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Officials say Notre Dame's main structure is saved and preserved
Fire officials said late Monday that Notre Dame Cathedral in Paris was saved from "total destruction" after a massive fire broke out, engulfing much of the building and destroying its iconic spire and stained-glass windows.
The blaze spread to the cathedral's two rectangular towers Monday evening but was later contained.
The news that the building has been partially saved comes after officials originally believed the entire building would burn to the ground.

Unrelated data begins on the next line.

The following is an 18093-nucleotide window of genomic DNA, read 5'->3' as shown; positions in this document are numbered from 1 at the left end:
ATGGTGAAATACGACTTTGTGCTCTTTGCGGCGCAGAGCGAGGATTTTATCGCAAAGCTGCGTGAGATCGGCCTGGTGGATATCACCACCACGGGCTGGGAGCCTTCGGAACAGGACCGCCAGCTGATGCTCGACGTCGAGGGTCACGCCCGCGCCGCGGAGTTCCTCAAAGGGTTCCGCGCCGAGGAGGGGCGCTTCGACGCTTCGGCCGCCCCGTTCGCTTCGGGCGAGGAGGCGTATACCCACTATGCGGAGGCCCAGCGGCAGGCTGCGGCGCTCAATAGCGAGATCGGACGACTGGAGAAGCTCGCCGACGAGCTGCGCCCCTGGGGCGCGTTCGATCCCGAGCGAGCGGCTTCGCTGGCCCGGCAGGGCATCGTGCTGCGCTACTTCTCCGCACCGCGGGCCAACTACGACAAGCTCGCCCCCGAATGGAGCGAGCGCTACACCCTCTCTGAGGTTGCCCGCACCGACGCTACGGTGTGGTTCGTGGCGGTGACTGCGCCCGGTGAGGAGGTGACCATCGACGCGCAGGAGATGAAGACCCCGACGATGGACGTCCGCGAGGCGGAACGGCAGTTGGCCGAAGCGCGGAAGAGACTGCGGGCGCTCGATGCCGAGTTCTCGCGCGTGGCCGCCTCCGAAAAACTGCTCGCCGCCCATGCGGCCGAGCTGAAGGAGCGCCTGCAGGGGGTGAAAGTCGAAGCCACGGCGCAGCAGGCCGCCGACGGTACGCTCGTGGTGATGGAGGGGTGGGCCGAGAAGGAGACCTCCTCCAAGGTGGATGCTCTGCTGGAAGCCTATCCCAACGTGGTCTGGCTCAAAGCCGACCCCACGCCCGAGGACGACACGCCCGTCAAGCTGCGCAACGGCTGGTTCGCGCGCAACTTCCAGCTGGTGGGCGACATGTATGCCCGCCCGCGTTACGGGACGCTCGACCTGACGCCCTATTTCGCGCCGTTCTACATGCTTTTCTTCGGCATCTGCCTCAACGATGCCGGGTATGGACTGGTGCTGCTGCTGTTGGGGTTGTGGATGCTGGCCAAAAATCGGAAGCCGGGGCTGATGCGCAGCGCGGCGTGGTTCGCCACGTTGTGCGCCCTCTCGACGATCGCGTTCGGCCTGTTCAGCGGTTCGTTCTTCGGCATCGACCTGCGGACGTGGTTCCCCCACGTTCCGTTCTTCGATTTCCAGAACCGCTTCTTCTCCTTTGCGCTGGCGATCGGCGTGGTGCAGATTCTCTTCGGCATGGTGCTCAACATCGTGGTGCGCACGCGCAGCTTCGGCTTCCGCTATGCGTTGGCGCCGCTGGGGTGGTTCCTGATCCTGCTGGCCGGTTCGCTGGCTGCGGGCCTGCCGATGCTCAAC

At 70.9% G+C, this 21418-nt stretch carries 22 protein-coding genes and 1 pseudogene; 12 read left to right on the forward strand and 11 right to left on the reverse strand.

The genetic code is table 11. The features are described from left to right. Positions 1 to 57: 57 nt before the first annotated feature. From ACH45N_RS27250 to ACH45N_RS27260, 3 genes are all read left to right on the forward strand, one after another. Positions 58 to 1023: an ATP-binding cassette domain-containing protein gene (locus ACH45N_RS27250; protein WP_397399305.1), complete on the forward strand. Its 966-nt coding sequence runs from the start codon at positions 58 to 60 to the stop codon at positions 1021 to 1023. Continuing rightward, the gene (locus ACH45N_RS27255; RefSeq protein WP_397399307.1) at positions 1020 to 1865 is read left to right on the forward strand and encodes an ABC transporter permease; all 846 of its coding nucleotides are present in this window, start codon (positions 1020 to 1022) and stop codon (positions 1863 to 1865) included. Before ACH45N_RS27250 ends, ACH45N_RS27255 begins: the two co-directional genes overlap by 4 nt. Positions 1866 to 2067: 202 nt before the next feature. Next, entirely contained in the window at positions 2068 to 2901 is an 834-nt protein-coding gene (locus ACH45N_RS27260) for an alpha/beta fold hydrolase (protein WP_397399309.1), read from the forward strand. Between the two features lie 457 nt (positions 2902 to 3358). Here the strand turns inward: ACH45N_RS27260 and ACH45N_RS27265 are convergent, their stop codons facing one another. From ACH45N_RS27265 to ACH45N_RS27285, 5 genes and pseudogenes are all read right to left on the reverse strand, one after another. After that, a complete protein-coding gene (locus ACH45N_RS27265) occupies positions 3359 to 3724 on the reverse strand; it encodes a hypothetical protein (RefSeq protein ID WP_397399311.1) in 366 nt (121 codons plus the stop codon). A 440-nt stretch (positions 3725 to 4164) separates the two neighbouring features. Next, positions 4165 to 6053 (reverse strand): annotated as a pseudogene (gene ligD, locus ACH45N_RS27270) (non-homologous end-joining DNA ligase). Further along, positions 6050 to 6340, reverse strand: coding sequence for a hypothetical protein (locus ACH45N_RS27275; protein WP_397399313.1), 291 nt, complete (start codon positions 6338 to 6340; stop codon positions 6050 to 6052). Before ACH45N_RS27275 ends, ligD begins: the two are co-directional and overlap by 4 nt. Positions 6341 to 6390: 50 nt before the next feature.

"Everything is burning. Nothing will remain from the frame," cathedral spokesman André Finot had predicted earlier in the day.
It is unclear how much art in the building has been saved. A priest told local reporters that all the art stored in the cathedral had been saved; however, a top fire official confirmed only that most precious art had been safeguarded.
Notre Dame is home to a Catholic relic, the crown of thorns, which is believed to have been placed on Jesus's head before the crucifixion. Other artworks and artifacts at the cathedral include religious statues and a piece of wood believed to be from the cross on which Jesus was crucified.
The fire has been lamented across the globe and by world leaders as a horrific tragedy and an unfortunate loss of a historic landmark and cultural icon.
Police are investigating the cause of the fire, though it is currently believed to be an accident related to restoration efforts.